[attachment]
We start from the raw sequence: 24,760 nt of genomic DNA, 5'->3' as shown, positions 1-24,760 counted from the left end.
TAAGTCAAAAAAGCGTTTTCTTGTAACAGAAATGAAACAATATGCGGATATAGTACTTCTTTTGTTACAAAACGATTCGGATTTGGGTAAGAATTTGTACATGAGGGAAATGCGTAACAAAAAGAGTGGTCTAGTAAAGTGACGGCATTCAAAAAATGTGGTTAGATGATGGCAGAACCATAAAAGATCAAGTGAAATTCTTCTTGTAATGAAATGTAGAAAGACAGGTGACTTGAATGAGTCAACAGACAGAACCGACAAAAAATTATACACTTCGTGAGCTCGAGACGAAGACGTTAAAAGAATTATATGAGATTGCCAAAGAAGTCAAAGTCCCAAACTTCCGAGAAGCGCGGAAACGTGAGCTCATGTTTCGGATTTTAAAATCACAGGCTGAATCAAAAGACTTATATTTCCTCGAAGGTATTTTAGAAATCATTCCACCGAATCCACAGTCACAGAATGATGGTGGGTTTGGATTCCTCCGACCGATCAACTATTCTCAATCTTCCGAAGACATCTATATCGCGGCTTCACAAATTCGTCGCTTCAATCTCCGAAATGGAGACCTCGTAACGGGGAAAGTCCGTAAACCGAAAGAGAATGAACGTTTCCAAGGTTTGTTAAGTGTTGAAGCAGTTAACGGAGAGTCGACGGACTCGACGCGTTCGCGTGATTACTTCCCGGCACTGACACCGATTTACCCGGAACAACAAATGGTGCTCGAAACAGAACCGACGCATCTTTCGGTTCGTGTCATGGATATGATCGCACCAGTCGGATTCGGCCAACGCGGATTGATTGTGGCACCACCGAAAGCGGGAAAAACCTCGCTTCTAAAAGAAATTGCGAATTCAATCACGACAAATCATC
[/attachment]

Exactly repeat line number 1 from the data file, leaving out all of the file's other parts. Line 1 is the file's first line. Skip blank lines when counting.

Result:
We start from the raw sequence: 24,760 nt of genomic DNA, 5'->3' as shown, positions 1-24,760 counted from the left end.